BATON ROUGE, La. (AP) – Time was growing short Thursday for Louisiana lawmakers to strike a deal on next year’s $24 billion budget and the tax plans that will finance it.
Work in the 60-day regular legislative session must end by 6 p.m.
House and Senate leaders were trying to reach an agreement on how to raise taxes, shrink tax breaks and scale back business subsidies, as a way to drum up hundreds of millions of dollars for the budget. The money would stop deep cuts to colleges and public health services.
Lawmakers also were haggling over whether to meet Gov. Bobby Jindal’s criteria for the tax changes he’ll consider. If they don’t, they risk a veto of some of the tax bills that would pay for the spending plans in the budget.
Jindal, who is expected to announce his presidential campaign in two weeks, is threatening to veto bills he considers a net tax increase unless lawmakers find a way to offset them with what he considers a tax cut. He’s closely guarded his record on a no-tax pledge he signed with an organization led by national anti-tax activist Grover Norquist.
The Senate has agreed to create a tax credit – only on paper – that would satisfy Jindal’s terms. But so far, House members have balked. They have called that idea a deception to the public, designed solely to benefit the Republican governor’s White House ambitions.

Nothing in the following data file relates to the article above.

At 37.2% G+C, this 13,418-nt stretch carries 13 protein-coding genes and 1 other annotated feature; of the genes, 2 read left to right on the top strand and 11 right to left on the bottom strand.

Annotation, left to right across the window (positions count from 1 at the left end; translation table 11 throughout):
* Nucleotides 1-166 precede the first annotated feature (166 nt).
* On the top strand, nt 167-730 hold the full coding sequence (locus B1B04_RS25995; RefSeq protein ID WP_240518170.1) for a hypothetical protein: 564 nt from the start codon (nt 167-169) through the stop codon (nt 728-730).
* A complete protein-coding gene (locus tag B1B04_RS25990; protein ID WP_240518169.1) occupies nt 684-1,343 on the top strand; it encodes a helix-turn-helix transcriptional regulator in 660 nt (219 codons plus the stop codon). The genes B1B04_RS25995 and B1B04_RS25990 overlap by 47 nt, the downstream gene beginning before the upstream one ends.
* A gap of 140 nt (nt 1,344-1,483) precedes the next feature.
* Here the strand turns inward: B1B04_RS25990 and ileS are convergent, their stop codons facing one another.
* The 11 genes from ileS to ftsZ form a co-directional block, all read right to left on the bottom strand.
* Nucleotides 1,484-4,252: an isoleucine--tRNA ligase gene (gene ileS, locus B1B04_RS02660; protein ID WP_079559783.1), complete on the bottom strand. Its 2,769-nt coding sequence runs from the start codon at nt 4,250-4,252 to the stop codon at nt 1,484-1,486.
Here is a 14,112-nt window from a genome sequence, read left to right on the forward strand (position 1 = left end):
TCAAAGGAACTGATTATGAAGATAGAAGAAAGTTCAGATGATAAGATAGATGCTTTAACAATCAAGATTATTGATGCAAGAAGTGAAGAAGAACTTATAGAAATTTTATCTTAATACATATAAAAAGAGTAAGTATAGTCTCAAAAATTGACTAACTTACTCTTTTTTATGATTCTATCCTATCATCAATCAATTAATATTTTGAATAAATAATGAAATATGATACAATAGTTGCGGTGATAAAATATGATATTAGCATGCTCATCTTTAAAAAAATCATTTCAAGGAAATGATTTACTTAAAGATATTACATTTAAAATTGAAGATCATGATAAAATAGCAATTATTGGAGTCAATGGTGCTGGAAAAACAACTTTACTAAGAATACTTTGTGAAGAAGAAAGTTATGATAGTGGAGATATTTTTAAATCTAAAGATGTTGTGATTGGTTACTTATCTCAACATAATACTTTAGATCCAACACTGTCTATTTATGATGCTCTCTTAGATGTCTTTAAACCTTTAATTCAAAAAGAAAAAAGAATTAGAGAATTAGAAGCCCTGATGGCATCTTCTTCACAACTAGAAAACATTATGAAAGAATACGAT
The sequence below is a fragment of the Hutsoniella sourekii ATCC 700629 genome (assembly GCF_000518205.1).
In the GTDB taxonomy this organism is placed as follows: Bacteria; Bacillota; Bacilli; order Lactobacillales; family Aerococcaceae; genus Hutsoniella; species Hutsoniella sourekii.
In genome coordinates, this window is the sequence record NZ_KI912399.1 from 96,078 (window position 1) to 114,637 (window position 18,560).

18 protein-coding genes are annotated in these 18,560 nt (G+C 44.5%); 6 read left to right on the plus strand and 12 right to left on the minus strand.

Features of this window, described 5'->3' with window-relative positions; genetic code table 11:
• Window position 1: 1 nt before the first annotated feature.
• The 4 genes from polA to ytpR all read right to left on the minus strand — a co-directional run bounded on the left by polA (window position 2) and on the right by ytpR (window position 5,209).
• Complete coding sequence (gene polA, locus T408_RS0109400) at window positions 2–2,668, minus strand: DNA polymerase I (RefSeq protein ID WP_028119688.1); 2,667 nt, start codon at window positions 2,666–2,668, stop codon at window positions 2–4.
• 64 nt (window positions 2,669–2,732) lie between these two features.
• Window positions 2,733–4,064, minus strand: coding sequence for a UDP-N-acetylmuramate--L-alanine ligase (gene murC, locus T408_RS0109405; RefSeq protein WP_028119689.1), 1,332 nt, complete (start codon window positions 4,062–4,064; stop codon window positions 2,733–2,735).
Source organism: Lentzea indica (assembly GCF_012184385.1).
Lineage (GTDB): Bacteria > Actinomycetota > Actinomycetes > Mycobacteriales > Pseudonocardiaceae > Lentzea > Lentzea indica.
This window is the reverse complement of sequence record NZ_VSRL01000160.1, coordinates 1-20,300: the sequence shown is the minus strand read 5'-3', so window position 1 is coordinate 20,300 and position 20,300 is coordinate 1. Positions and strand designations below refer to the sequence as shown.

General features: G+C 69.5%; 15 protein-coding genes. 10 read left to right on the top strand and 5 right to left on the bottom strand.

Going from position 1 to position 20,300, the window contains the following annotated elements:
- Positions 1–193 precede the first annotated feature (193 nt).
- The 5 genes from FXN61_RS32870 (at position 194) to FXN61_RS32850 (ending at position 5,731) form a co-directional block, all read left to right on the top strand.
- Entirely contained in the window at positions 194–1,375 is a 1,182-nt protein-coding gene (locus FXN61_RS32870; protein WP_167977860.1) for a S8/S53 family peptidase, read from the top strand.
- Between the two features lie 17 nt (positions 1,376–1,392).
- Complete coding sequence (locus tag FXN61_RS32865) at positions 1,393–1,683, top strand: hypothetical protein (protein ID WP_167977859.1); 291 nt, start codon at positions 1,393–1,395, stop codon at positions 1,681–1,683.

If the governor gets his wish on a budget deal, it will be a rare victory in a legislative session that has shot down two of the centerpieces of his agenda.
Lawmakers rejected Jindal’s push to give special protections in state law to people who oppose same-sex marriage, killing the bill after its first hearing.
They also refused the governor’s effort to strip the Common Core education standards from Louisiana’s public school classrooms. Instead, they ended the legislative controversy with a compromise that leaves much of the long-term decision-making on standards to the state’s next governor and state school board members elected this fall.
By Thursday, lawmakers had cleared away nearly everything not connected to finances, leaving the final day’s focus the same as when the session started: how to close Louisiana’s $1.6 billion budget gap in the fiscal year that begins July 1.
The Senate was seeking a much higher tobacco tax rate that also would sweep in more types of tobacco products than the House sought. Also, the House disagreed with the Senate’s plan to make deeper reductions to Louisiana’s generous film tax credit program. In addition, the House has resisted a Senate plan to raise a fee on car buyers by $50.
House Speaker Chuck Kleckley, R-Lake Charles, said he was confident the House and Senate could reach an agreement to “save higher education, fund health care and have a balanced budget” on time.
But whether that will include the offsets sought by Jindal remained unclear.
Without a tax credit or some other offset proposal, about $371 million used by lawmakers in next year’s budget to pay mainly for public health care services and higher education risks a veto from the governor.
Ninety-four of the 105 House members signed onto a symbolic measure indicating a willingness to hold a veto override session if Jindal jettisons money tied to health care and colleges. The Senate has resisted the idea, and it’s unclear if the Legislature would have the two-thirds votes required to override the governor’s vetoes in such a session.
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